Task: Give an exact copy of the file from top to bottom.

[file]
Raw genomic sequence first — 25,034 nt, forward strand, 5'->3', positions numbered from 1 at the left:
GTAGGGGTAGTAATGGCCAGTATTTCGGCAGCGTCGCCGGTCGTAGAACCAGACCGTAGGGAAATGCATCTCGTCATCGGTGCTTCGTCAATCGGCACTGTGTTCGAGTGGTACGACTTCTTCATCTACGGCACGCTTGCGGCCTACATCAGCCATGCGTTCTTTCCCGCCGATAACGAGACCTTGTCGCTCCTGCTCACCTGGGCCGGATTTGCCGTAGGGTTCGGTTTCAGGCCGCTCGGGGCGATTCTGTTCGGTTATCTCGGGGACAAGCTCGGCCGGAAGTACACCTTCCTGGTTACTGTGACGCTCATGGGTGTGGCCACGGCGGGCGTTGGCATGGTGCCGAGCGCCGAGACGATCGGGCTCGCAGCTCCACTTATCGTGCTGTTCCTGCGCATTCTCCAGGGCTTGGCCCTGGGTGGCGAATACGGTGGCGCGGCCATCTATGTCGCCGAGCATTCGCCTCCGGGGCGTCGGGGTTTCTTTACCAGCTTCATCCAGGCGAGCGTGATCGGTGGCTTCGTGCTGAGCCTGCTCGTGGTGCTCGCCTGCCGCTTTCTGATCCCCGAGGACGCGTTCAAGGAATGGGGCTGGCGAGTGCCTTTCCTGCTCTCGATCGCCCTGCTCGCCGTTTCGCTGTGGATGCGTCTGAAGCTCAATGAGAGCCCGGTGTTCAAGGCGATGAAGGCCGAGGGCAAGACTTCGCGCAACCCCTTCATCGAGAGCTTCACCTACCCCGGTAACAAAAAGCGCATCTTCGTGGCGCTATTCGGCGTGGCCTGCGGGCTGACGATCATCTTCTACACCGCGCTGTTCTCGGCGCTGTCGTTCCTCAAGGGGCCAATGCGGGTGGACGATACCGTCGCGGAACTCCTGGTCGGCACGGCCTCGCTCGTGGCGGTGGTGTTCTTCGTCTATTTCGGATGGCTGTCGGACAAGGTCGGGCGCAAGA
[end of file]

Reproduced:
Raw genomic sequence first — 25,034 nt, forward strand, 5'->3', positions numbered from 1 at the left:
GTAGGGGTAGTAATGGCCAGTATTTCGGCAGCGTCGCCGGTCGTAGAACCAGACCGTAGGGAAATGCATCTCGTCATCGGTGCTTCGTCAATCGGCACTGTGTTCGAGTGGTACGACTTCTTCATCTACGGCACGCTTGCGGCCTACATCAGCCATGCGTTCTTTCCCGCCGATAACGAGACCTTGTCGCTCCTGCTCACCTGGGCCGGATTTGCCGTAGGGTTCGGTTTCAGGCCGCTCGGGGCGATTCTGTTCGGTTATCTCGGGGACAAGCTCGGCCGGAAGTACACCTTCCTGGTTACTGTGACGCTCATGGGTGTGGCCACGGCGGGCGTTGGCATGGTGCCGAGCGCCGAGACGATCGGGCTCGCAGCTCCACTTATCGTGCTGTTCCTGCGCATTCTCCAGGGCTTGGCCCTGGGTGGCGAATACGGTGGCGCGGCCATCTATGTCGCCGAGCATTCGCCTCCGGGGCGTCGGGGTTTCTTTACCAGCTTCATCCAGGCGAGCGTGATCGGTGGCTTCGTGCTGAGCCTGCTCGTGGTGCTCGCCTGCCGCTTTCTGATCCCCGAGGACGCGTTCAAGGAATGGGGCTGGCGAGTGCCTTTCCTGCTCTCGATCGCCCTGCTCGCCGTTTCGCTGTGGATGCGTCTGAAGCTCAATGAGAGCCCGGTGTTCAAGGCGATGAAGGCCGAGGGCAAGACTTCGCGCAACCCCTTCATCGAGAGCTTCACCTACCCCGGTAACAAAAAGCGCATCTTCGTGGCGCTATTCGGCGTGGCCTGCGGGCTGACGATCATCTTCTACACCGCGCTGTTCTCGGCGCTGTCGTTCCTCAAGGGGCCAATGCGGGTGGACGATACCGTCGCGGAACTCCTGGTCGGCACGGCCTCGCTCGTGGCGGTGGTGTTCTTCGTCTATTTCGGATGGCTGTCGGACAAGGTCGGGCGCAAGA